Not quite a wild time
ATV Wild Ride 3D brings the racing genre to the 3DS eShop. It brings us back to a simpler time, when racing was just about racing, without all the bells, whistles, super charged items, and crazy unlocks.
With full online play support, extended and mirror options for tracks, and online leaderboards, there’s a lot on offer here content wise.
When it comes to substance though, it’s unfortunately lacking.
ATV Wild Ride 3D (3DS eShop)
Developer: Renegade Kid
Publisher: Renegade Kid
Release: March 7, 2013
Straight and to the point, ATV Wild Ride 3D allows you to, well, race ATVs across a number of courses and gametypes. There’s a world tour campaign, as well as quick race, freestyle, time trial, and online and local play options.
Everything is just how it sounds. The campaign will allow you to race sequential courses as you progress through more difficult races, and freestyle is a gametype that measures trick points rather than speed.
You can customize the amount of laps you want, as well as AI opponents, and an optional “elimination” setting that boots the lowest place racer each lap.
Visually, the game is fairly unimpressive, and the 3D effects are fairly minimal, to the point where you may not even notice them at times. The level design is all over the spectrum in terms of quality, with some stages having a unique, obvious imprint, and others feeling a bit more generic.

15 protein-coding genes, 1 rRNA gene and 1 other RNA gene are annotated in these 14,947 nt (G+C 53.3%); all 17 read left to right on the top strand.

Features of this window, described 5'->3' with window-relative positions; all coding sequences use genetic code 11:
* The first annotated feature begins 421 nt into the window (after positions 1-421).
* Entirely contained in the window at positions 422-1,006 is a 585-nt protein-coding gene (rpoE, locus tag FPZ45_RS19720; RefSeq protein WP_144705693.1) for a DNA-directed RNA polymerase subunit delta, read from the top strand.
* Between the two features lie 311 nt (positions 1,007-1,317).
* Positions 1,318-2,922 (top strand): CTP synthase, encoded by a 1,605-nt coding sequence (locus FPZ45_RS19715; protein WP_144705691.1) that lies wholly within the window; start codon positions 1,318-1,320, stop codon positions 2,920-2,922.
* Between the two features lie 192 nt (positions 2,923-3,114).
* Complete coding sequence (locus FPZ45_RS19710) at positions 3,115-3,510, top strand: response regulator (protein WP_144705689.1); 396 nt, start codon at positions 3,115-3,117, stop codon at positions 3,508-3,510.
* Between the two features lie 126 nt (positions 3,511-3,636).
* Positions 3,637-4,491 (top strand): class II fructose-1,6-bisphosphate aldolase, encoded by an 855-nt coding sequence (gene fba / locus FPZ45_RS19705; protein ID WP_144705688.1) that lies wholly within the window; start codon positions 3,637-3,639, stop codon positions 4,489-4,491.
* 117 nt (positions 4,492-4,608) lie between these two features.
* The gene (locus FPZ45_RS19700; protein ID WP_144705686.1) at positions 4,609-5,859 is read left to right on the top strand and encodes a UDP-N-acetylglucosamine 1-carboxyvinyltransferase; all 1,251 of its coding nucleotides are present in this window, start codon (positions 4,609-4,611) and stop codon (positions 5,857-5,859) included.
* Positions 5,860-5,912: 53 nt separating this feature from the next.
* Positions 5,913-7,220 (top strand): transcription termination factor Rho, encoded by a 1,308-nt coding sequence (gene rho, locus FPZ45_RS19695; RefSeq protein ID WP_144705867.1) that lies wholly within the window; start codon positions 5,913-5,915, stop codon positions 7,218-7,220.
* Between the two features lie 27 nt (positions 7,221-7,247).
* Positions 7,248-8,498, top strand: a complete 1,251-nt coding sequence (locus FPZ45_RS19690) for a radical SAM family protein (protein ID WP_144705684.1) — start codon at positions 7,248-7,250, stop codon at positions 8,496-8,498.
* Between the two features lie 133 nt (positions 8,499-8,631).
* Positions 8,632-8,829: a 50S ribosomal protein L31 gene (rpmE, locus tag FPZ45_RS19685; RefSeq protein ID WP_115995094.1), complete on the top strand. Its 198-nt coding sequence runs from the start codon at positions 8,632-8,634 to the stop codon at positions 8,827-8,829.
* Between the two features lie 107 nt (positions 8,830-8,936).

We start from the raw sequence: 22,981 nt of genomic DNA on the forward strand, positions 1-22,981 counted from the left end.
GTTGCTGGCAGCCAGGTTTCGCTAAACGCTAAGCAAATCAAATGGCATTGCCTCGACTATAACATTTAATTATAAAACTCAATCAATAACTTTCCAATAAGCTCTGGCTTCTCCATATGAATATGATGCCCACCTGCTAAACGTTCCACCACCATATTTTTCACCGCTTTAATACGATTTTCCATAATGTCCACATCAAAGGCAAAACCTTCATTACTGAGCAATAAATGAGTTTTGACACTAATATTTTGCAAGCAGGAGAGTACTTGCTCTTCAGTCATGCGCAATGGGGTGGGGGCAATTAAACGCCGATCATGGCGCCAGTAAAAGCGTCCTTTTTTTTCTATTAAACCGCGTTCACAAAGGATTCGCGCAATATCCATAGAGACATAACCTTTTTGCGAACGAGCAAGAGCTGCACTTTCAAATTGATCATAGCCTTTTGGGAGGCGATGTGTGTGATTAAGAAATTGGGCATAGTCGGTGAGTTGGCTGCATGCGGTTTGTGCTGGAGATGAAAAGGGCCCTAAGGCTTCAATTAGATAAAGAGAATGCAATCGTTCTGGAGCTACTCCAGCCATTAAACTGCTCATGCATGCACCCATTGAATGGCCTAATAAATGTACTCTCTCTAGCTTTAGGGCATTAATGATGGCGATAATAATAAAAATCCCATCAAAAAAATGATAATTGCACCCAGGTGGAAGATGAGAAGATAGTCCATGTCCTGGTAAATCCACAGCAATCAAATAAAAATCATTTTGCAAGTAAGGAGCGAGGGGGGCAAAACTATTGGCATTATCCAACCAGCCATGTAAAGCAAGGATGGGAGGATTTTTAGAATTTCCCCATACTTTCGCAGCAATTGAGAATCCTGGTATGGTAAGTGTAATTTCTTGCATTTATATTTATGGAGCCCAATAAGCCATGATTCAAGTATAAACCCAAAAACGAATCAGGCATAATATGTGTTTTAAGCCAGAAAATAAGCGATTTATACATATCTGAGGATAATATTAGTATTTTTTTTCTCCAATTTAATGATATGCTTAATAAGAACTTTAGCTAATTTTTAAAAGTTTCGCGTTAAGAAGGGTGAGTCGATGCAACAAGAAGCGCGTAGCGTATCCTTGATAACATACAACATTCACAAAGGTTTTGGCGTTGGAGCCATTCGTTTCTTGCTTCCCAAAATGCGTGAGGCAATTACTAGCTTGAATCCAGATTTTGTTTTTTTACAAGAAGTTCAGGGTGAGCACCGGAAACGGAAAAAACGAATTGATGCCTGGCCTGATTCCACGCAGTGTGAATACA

Like the Cruisin’ USA and World racing games of old, I wish the different regions in the game were a bit more pronounced, and perhaps even over the top — it would have suited Renegade Kid’s style a bit more.
You can see a tiny bit of Renegade Kid’s imprint in the game (if you look hard you’ll even see a little Mutant Mudds and Bomb Monkey Easter egg), but from a pure racing perspective, there isn’t much heart here.
In addition to trying for first place, you’re going to want to also pull some tricks from time to time. There’s two layers with the trick system — pre-loading, and trick type. As you start to hit a jump, you can hold up or down to pre-load a certain type of move.
Then, by using the L, R, or L+R buttons, you can launch a short, medium, or long tricks respectively. The system is hard to get used to, but once you’ve practiced a bit, you should be able to judge distances properly and pre-loading will come naturally.
Online play works exactly as advertised. All you have to do is boot up the mode, jump in some lobbies, and race! With a distinct lack of online games on the 3DS eShop, this addition was refreshing, and should help elongate some of the repetition found in the single player portion.
For those of you who have friends with a 3DS close by, there’s also a local play option. You have to commend Renegade Kid for adding what should be a staple feature in most multiplayer eShop games.
If you’re looking to get more out of the game, all of ATV 3D‘s six stages have an extended track and a mirror version, which brings the stage count to 24 variations. But after you’ve tackled the extended tracks, everything starts to blend together. The racers all feel the same, a few of the tracks look the same, and all of the tricks function in the same manner.
In many ways, ATV Wild Ride 3D is stuck in the 90s, but that isn’t wholly a bad thing. It does everything that it advertises — it allows you to ride ATV vehicles on some pretty neat courses, in 3D.
Just don’t expect much more than that.